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Living In Denial About Narcissistic Abuse: A Cautionary Tale

Updated: Oct 23, 2022

Living In Denial About Narcissistic Abuse

A Cautionary Tale

Written by Randi Fine

Narcissistic Abuse Awareness and Guidance with Randi Fine

It may seem as living in denial about narcissistic abuse, closing off the part of yourself that allows you to face the truth, is the easiest way to deal with the painful trauma of it. Logic may argue that if something is not accepted as reality, it can't hurt you. Or can it?

When used in the short-term, denial is a healthy, adaptive mechanism that gives us time to adjust to distressing situations. Denial is unhealthy and maladaptive when used over long periods of time to avoid responsibility, disregard the truth, deny a reality, or hide from feelings.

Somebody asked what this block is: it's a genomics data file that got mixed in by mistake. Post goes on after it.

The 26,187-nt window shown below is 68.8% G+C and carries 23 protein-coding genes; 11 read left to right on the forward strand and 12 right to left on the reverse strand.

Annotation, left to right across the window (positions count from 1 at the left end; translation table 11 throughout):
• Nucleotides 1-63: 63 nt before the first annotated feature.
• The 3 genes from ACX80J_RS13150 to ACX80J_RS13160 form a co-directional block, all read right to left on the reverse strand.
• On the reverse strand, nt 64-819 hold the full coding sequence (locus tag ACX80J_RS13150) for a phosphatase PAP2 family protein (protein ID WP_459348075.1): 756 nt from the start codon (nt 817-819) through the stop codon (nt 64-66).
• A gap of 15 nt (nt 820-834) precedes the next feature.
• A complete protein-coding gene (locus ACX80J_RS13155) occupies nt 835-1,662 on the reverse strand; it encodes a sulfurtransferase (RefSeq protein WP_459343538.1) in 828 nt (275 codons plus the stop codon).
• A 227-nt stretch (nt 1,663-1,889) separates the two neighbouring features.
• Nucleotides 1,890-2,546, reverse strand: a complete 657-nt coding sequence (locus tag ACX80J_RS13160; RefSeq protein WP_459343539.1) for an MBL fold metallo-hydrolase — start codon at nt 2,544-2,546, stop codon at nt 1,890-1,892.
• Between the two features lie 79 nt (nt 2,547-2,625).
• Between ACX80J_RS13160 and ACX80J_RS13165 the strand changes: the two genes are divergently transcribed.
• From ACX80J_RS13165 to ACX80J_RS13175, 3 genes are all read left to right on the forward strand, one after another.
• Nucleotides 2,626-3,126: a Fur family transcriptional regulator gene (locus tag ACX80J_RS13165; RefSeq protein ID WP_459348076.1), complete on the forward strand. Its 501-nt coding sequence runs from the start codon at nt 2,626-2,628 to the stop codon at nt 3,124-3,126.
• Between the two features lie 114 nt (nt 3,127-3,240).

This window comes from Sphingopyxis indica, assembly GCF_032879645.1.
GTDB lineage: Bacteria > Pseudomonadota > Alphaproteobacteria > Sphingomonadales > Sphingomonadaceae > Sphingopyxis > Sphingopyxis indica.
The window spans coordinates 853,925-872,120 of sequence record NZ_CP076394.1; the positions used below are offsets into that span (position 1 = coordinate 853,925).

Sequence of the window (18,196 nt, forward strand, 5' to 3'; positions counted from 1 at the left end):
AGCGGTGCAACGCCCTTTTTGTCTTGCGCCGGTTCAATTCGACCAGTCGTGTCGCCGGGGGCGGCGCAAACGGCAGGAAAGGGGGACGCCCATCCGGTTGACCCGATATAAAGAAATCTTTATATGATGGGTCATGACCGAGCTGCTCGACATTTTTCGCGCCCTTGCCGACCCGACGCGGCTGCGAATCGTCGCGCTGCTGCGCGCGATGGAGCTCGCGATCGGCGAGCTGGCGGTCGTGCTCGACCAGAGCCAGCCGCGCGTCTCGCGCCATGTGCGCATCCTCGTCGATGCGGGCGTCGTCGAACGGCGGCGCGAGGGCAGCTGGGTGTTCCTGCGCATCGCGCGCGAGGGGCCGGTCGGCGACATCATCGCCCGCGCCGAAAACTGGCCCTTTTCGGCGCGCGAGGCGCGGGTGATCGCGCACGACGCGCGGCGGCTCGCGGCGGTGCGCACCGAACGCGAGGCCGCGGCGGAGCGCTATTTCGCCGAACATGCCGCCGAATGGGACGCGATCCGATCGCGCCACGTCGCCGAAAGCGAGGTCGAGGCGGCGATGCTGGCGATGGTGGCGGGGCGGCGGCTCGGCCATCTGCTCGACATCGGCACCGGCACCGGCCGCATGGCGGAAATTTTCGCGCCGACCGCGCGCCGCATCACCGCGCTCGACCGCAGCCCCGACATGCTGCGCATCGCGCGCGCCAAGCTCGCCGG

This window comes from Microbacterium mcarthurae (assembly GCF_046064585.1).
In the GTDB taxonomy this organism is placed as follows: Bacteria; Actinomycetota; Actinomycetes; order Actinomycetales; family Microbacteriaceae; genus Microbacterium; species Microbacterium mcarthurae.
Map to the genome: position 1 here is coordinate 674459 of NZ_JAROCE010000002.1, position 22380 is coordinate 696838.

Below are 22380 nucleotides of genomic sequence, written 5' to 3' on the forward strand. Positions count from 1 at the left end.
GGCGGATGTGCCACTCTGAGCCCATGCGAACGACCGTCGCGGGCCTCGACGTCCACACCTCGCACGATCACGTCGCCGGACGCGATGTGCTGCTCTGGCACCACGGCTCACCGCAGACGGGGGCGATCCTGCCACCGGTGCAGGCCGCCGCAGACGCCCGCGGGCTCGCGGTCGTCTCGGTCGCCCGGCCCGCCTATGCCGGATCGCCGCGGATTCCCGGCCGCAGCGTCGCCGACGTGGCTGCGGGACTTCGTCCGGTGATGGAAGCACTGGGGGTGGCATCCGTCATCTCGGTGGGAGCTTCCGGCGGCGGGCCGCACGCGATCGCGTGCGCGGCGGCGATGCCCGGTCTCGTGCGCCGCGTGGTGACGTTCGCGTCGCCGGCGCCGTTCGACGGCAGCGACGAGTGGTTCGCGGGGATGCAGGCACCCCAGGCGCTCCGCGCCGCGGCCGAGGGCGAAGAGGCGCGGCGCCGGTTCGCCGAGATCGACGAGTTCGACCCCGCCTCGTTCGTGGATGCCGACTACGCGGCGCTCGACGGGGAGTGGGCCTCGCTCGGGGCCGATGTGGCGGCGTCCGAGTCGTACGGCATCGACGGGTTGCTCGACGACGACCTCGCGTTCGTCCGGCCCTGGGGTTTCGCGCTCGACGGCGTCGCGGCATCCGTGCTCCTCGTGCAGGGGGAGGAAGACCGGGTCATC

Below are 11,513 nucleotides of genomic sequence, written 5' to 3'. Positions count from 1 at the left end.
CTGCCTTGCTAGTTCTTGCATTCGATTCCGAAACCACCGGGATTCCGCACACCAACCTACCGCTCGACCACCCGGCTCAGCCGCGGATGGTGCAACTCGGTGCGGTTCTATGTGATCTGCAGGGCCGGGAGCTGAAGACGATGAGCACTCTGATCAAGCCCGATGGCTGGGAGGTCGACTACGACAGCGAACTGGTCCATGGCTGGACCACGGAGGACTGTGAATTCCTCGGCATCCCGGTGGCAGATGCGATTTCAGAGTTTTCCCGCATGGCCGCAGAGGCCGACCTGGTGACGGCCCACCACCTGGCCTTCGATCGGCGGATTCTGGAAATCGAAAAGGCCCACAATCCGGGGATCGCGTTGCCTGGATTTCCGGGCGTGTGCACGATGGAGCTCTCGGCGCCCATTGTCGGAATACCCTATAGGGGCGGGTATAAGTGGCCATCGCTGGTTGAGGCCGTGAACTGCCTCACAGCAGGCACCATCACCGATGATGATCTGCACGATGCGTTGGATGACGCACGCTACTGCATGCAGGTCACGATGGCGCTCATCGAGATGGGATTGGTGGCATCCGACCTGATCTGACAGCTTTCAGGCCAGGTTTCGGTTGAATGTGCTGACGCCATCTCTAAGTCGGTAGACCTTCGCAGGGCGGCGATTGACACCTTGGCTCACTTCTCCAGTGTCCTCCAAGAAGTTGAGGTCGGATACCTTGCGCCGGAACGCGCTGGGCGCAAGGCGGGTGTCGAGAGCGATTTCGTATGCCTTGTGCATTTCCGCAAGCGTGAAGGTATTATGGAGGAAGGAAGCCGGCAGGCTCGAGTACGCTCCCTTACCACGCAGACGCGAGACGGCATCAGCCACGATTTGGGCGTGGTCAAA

Refusing to acknowledge or accept the truth about narcissistic abuse only allows it to perpetuate. Unless the problem is acknowledged, processed, and healed, no amount of denial or positive thinking can banish it from our being. Though it is blocked from our conscious mind, our physiological body continues to "keep score".

This theory is supported in the peer reviewed journal of Jainish Patel and Pritesh Patel entitled Consequences of Repression of Emotion: Physical Health, Mental Health and General Well Being: &q